What will our final perspective be on all these hours? The hours of work, the hours of wealth, the idle hours, the hours of failure and self doubt? Who stands up and divests themselves of this body of work? Who lets go of all these accomplishments, these so-called failures? Do we look back on the wealth acquired from the acquisition, the poems published and admired, the house built and sold, the land farmed and productive, or do we see the drama of the acquisition, the beauty in the act of writing itself, the happiness the house can contain, the love of the land and the sky that nourished it?…
It is the hidden in our work that always holds the treasure. A life dedicated to the goodness in work is a life making visible all the rich invisible seams hidden from the others. Good work is a grateful surprise.
David Whyte, Crossing the Unknown Sea, Work as a Pilgrimage of Identity
I love winter sunsets. The interplay of the fading light with the clouds, creates such beautiful forms across the sky. I love the way the colours intensify just before they settle into more subtle hues and finally melt into darkness. Last night the mountain was covered with a blanket of white, tipped with pink; it was so beautiful and I couldn’t stop looking, caught in some space between the ground I stood on and a world beyond the edges of knowing. A thin place.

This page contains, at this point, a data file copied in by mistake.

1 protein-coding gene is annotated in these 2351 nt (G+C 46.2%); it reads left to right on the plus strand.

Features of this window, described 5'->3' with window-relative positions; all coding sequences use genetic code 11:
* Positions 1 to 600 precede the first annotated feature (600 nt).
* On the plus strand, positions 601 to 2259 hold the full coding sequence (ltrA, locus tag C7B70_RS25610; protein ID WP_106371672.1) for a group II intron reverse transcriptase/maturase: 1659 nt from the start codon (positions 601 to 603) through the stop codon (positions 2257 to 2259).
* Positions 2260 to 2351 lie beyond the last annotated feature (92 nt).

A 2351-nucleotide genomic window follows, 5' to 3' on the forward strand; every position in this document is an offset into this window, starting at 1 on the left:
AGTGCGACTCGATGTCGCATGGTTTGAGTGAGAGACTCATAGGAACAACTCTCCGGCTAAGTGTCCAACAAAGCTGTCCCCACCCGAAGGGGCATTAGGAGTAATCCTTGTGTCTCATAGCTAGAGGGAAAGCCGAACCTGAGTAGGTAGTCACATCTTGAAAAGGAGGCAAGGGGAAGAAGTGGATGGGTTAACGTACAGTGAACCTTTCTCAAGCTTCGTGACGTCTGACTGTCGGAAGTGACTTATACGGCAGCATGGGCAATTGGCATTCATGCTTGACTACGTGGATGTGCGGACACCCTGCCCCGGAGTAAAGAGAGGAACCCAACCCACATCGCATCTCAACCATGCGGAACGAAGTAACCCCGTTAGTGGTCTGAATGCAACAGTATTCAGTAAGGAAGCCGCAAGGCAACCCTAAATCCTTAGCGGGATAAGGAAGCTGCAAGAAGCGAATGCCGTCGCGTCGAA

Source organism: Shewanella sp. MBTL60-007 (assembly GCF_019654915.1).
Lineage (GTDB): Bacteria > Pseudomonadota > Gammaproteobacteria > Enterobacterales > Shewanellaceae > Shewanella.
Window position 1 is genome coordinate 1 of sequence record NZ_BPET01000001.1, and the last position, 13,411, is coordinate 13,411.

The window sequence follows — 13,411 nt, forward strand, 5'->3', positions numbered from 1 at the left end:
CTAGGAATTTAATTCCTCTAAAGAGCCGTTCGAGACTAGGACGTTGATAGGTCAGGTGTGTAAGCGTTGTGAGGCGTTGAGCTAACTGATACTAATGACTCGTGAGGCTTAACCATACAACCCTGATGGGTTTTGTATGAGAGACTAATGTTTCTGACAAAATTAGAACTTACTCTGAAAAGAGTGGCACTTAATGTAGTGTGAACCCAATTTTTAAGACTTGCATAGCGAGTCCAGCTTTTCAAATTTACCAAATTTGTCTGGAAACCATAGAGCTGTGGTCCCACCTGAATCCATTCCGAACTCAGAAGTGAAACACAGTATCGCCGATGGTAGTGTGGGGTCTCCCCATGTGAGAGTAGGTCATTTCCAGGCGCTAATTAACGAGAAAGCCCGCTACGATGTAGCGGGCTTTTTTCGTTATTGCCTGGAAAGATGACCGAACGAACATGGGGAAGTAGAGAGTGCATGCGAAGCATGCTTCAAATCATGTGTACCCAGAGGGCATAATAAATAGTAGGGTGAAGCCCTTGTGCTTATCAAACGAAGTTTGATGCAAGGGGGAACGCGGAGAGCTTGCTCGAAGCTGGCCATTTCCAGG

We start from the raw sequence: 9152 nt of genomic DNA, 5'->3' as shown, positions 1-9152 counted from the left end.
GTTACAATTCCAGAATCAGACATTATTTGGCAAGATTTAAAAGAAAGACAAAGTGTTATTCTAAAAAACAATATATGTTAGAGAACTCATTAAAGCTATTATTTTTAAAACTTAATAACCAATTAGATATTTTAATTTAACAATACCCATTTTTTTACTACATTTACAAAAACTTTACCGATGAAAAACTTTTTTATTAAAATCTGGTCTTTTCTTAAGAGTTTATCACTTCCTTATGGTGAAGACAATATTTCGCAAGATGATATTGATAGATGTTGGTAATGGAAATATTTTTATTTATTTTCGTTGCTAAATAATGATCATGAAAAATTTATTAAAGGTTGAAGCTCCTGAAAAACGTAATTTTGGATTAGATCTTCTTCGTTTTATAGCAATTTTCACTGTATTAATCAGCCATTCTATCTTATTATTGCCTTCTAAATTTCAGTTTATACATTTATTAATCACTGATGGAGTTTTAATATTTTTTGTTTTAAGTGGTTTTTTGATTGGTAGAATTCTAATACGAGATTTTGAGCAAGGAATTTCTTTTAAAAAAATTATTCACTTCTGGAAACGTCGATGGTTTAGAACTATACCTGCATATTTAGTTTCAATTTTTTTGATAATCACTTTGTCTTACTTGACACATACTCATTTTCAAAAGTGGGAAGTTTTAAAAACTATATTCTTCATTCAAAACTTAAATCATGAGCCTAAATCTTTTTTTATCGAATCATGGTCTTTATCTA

I like dusk and sunset; they fill me with a sense of quiet and acceptance. Perhaps it has to do with knowing that the day, with all its responsibilities and expectations, is at an end. It is a time for settling into stillness and rest.
This has been a year of placing fresh demands on myself. I have committed to growing my skill and capacity, not only in writing itself, but in trying new things. It feels good, to come to the end of the day and know that I have taken just a few more steps towards my goals. But there is a line to be walked, between the discipline of getting work done, and that of entering deeply into the work itself. Some weeks I am so conscious of the expectations I have that I cannot come to rest, and the joy in the work is lost. I press into the tasks I have set for the day without being able to immerse myself in them, or delight in the process. And at the end of the day there is only a sense of all that was left undone, how far I have yet to go. Sometimes I feel as though I have been skimming the surface, not present to my words or myself.
Yesterday evening, as I walked in the last light of the day, I breathed in the quiet of the world around me. The trees and the mountains know time in ways we do not. Their days are not measured by the minutes and hours we use to determine our worth, the worth of our accomplishments. Much of their work is hidden below, in the roots, beneath our conscious perception. As David Whyte says, that is true for us too. When I skim through my days, trying hard to get it done, without dropping deep, into real awareness, I lose the ability to make ‘visible the rich invisible seams’. But when I do, I experience the ‘grateful surprise’.